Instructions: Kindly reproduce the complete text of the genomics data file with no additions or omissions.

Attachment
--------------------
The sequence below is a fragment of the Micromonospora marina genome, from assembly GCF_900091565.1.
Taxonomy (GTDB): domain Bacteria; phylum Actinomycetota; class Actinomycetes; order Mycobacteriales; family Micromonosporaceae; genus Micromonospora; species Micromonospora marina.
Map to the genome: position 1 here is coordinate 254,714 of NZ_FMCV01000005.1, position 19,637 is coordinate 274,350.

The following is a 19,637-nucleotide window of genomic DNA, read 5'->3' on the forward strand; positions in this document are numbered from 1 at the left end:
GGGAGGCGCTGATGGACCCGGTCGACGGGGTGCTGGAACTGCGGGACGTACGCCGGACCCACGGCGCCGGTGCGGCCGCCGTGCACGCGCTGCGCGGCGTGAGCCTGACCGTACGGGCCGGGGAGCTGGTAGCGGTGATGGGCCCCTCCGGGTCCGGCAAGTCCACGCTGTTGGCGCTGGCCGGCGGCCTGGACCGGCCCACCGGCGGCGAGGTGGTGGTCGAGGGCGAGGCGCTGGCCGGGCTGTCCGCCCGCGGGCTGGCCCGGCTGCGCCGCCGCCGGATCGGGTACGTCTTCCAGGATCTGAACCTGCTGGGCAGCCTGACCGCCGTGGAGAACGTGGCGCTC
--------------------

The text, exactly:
The sequence below is a fragment of the Micromonospora marina genome, from assembly GCF_900091565.1.
Taxonomy (GTDB): domain Bacteria; phylum Actinomycetota; class Actinomycetes; order Mycobacteriales; family Micromonosporaceae; genus Micromonospora; species Micromonospora marina.
Map to the genome: position 1 here is coordinate 254,714 of NZ_FMCV01000005.1, position 19,637 is coordinate 274,350.

The following is a 19,637-nucleotide window of genomic DNA, read 5'->3' on the forward strand; positions in this document are numbered from 1 at the left end:
GGGAGGCGCTGATGGACCCGGTCGACGGGGTGCTGGAACTGCGGGACGTACGCCGGACCCACGGCGCCGGTGCGGCCGCCGTGCACGCGCTGCGCGGCGTGAGCCTGACCGTACGGGCCGGGGAGCTGGTAGCGGTGATGGGCCCCTCCGGGTCCGGCAAGTCCACGCTGTTGGCGCTGGCCGGCGGCCTGGACCGGCCCACCGGCGGCGAGGTGGTGGTCGAGGGCGAGGCGCTGGCCGGGCTGTCCGCCCGCGGGCTGGCCCGGCTGCGCCGCCGCCGGATCGGGTACGTCTTCCAGGATCTGAACCTGCTGGGCAGCCTGACCGCCGTGGAGAACGTGGCGCTC